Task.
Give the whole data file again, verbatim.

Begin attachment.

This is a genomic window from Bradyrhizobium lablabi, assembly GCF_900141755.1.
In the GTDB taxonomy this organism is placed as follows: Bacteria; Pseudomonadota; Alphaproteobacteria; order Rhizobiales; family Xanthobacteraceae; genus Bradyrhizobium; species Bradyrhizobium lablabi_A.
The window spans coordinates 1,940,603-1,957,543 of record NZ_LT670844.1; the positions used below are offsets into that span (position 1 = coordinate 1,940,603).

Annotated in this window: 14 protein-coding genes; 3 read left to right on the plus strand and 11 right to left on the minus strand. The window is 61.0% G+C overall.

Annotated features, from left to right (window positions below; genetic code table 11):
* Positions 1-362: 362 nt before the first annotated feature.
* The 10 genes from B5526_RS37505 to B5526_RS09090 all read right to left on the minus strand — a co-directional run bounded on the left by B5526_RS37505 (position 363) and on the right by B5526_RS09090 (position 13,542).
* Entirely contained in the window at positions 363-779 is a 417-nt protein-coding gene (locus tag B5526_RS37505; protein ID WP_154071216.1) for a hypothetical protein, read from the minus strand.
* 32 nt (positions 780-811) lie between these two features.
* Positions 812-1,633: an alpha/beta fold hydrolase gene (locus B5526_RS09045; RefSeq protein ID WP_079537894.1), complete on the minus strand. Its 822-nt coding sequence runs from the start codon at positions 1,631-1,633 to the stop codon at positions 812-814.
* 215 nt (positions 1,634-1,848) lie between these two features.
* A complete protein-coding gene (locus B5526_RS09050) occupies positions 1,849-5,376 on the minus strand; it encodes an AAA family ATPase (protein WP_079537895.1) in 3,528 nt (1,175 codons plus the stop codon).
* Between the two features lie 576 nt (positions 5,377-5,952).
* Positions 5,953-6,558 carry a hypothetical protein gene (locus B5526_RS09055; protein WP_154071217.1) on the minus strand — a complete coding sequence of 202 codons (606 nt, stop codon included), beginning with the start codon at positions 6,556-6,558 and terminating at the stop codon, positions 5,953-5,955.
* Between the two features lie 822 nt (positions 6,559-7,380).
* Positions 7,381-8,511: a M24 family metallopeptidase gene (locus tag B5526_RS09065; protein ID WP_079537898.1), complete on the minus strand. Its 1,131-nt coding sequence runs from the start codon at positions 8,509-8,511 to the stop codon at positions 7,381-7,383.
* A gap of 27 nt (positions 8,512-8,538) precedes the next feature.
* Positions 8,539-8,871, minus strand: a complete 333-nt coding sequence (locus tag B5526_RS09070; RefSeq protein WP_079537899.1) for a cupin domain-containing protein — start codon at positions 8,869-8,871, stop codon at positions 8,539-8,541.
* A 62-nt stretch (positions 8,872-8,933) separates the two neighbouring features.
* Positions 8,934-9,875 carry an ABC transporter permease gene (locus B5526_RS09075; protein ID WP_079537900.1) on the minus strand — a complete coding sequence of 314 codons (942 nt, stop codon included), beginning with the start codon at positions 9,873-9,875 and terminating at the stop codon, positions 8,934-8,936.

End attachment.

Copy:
This is a genomic window from Bradyrhizobium lablabi, assembly GCF_900141755.1.
In the GTDB taxonomy this organism is placed as follows: Bacteria; Pseudomonadota; Alphaproteobacteria; order Rhizobiales; family Xanthobacteraceae; genus Bradyrhizobium; species Bradyrhizobium lablabi_A.
The window spans coordinates 1,940,603-1,957,543 of record NZ_LT670844.1; the positions used below are offsets into that span (position 1 = coordinate 1,940,603).

Annotated in this window: 14 protein-coding genes; 3 read left to right on the plus strand and 11 right to left on the minus strand. The window is 61.0% G+C overall.

Annotated features, from left to right (window positions below; genetic code table 11):
* Positions 1-362: 362 nt before the first annotated feature.
* The 10 genes from B5526_RS37505 to B5526_RS09090 all read right to left on the minus strand — a co-directional run bounded on the left by B5526_RS37505 (position 363) and on the right by B5526_RS09090 (position 13,542).
* Entirely contained in the window at positions 363-779 is a 417-nt protein-coding gene (locus tag B5526_RS37505; protein ID WP_154071216.1) for a hypothetical protein, read from the minus strand.
* 32 nt (positions 780-811) lie between these two features.
* Positions 812-1,633: an alpha/beta fold hydrolase gene (locus B5526_RS09045; RefSeq protein ID WP_079537894.1), complete on the minus strand. Its 822-nt coding sequence runs from the start codon at positions 1,631-1,633 to the stop codon at positions 812-814.
* 215 nt (positions 1,634-1,848) lie between these two features.
* A complete protein-coding gene (locus B5526_RS09050) occupies positions 1,849-5,376 on the minus strand; it encodes an AAA family ATPase (protein WP_079537895.1) in 3,528 nt (1,175 codons plus the stop codon).
* Between the two features lie 576 nt (positions 5,377-5,952).
* Positions 5,953-6,558 carry a hypothetical protein gene (locus B5526_RS09055; protein WP_154071217.1) on the minus strand — a complete coding sequence of 202 codons (606 nt, stop codon included), beginning with the start codon at positions 6,556-6,558 and terminating at the stop codon, positions 5,953-5,955.
* Between the two features lie 822 nt (positions 6,559-7,380).
* Positions 7,381-8,511: a M24 family metallopeptidase gene (locus tag B5526_RS09065; protein ID WP_079537898.1), complete on the minus strand. Its 1,131-nt coding sequence runs from the start codon at positions 8,509-8,511 to the stop codon at positions 7,381-7,383.
* A gap of 27 nt (positions 8,512-8,538) precedes the next feature.
* Positions 8,539-8,871, minus strand: a complete 333-nt coding sequence (locus tag B5526_RS09070; RefSeq protein WP_079537899.1) for a cupin domain-containing protein — start codon at positions 8,869-8,871, stop codon at positions 8,539-8,541.
* A 62-nt stretch (positions 8,872-8,933) separates the two neighbouring features.
* Positions 8,934-9,875 carry an ABC transporter permease gene (locus B5526_RS09075; protein ID WP_079537900.1) on the minus strand — a complete coding sequence of 314 codons (942 nt, stop codon included), beginning with the start codon at positions 9,873-9,875 and terminating at the stop codon, positions 8,934-8,936.